It's my understanding that when you XOR something, the result is the sum of the two numbers mod $2$.

Why then does $4 \oplus 2 = 6$ and not $0$? $4+2=6$, $6%2$ doesn't equal $6$. I must be missing something about what "addition modulo 2" means, but what?

100 // 4

010 // XOR against 2

110 = 6 // why not zero if xor = sum mod 2?

up vote 6 down vote accepted

The confusion here stems from a missing word. A correct statement is "The result of XORing two bits is the same as that of adding those two bits mod 2."

For example, $(0+1)\bmod 2 = 1\bmod 2 = 1=(0\text{ XOR }1)$

and

$(1+1) \bmod 2= 2\bmod 2 = 0 =(1\text{ XOR }1)$

The xor of two one-bit numbers is their sum modulo 2. But the xor of two $n$-bit numbers can't possibly be their sum modulo 2: any value modulo 2 is either zero or one but the xor of two $n$-bit numbers could be anything between 0 and $2^n-1$, inclusive.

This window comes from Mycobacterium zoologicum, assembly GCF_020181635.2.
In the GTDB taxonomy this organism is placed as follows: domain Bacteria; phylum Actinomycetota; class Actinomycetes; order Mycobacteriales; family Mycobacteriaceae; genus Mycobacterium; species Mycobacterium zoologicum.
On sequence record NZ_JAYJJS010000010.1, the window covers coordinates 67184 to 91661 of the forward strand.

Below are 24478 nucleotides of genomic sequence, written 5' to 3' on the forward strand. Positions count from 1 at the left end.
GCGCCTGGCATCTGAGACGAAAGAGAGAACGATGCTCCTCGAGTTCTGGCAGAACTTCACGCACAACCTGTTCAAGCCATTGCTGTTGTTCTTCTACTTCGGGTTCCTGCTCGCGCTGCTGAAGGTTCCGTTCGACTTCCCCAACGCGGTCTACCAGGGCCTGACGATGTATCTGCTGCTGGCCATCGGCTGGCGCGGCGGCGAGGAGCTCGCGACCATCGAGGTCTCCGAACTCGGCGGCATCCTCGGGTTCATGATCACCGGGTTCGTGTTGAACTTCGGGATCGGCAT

You are confusing operations on a single bit with operations on a byte,or word.(Multiple bits) A single bit represents either 0 or 1 depending on its value. If you add two bits, and ignore the carry, you are adding "mod2". 0+0 = 0 0+1 = 1 1+0 = 1 1+1 overflows, or carries, and you have 0

this is exactly the same as XOR

However it is NOT true for words. Consider a nibble (4 bits) 0110 + 0111 = 6 + 7 = 13 = 1101 0110 xor 0111 = 0001 = 1

I think you're misunderstanding the property.

I believe that property is more concerned with the boolean result of the XOR function, not the numeric value. What I mean is that each "number" you're adding is actually just a boolean value of True (1) or False (0) and adding those together, mod 2, is the same as XOR of those values.

This page may clear that up further: The Magic of XOR

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